The reason is that Indian slapped an import tax on gold. So many people were buying gold that it was throwing India’s account into a deficit so they put an import tax on it.
That’s when China pulled ahead.
India failed to understand how much value added there was in the jewelry business. The gold would come in and the artisans would make the jewelry.
That fabrication industry has now gone to Pakistan.
India hates Pakistan.
Jim’s best information is that they are going to remove the tax in the middle of this year for the big wedding season.
You may see a voracious Indian demand in the fourth quarter.
Investors can manage the volatility by not using leverage (don’t borrow to buy), and by just putting it away.
Jim expects gold to go to from $5,000 to $7,000 an ounce, and silver to go to $100 an ounce.
But it’s subject to the same volatility as gold and it’s not going to happen tomorrow.
It’s over a couple of years.
Bernanke said he doesn’t understand gold, and a lot of experts don’t understand gold.
Jim says they’re a simple way to understand it — it’s the inverse of the U.S. dollar.
If the U.S. dollar goes down then gold is going up. It’s that simple.
If you think the U.S. dollar is getting stronger then don’t buy gold.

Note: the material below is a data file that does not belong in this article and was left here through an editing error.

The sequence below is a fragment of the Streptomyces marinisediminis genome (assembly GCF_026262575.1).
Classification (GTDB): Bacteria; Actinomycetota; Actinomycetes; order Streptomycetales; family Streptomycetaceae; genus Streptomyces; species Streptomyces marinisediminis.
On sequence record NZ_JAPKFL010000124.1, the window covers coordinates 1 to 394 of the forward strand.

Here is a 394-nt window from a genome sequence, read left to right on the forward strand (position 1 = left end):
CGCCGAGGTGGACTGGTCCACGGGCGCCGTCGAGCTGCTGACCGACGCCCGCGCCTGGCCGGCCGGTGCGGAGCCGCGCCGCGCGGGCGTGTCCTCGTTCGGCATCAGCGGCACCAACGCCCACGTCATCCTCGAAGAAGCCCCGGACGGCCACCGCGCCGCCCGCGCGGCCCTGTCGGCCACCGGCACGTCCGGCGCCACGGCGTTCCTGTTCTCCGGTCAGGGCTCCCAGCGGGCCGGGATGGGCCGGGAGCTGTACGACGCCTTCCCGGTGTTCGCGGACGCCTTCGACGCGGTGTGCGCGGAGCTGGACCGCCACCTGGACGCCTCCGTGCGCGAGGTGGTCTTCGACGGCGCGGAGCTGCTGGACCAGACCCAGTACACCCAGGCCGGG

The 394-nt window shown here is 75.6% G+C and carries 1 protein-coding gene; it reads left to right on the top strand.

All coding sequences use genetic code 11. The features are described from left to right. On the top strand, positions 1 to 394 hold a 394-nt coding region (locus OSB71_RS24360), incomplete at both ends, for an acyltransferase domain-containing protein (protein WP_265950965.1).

Income inequality is a definite possibility and it’s outlined in The Death of Money.
One of the reasons Jim wrote Currency Wars and The Death of Money is to write for every day citizens so they could read it and look out for themselves a little bit.
Jim hopes that’s his audience.
The big guys always look after themselves. It’s the teachers, firemen, police, people with pensions, fixed incomes, retirement — they’re the ones who get wiped out.
If things get really bad and we get things like Jim perceives as money riots then you’ll see a neo-fascist response.
You’ll see the government using executive orders. Local police look like SWAT teams — they’ve got body armour, vision goggles, flash bang grenades, battering rams, and drones.
Your friendly local cop will not be getting kittens out of trees — they’ll be here to break down your door.
That force is ready if there’s too much social unrest.
Black Swan Dive
words and music Elaine Diane Taylor
© 2014 Intelligentsia Media Inc. All rights reserved.
available soon on iTunes
Another Week on Wall Street
words and music Elaine Diane Taylor
© 2013 Intelligentsia Media Inc. All rights reserved.
from the album Coins and Crowns available on iTunes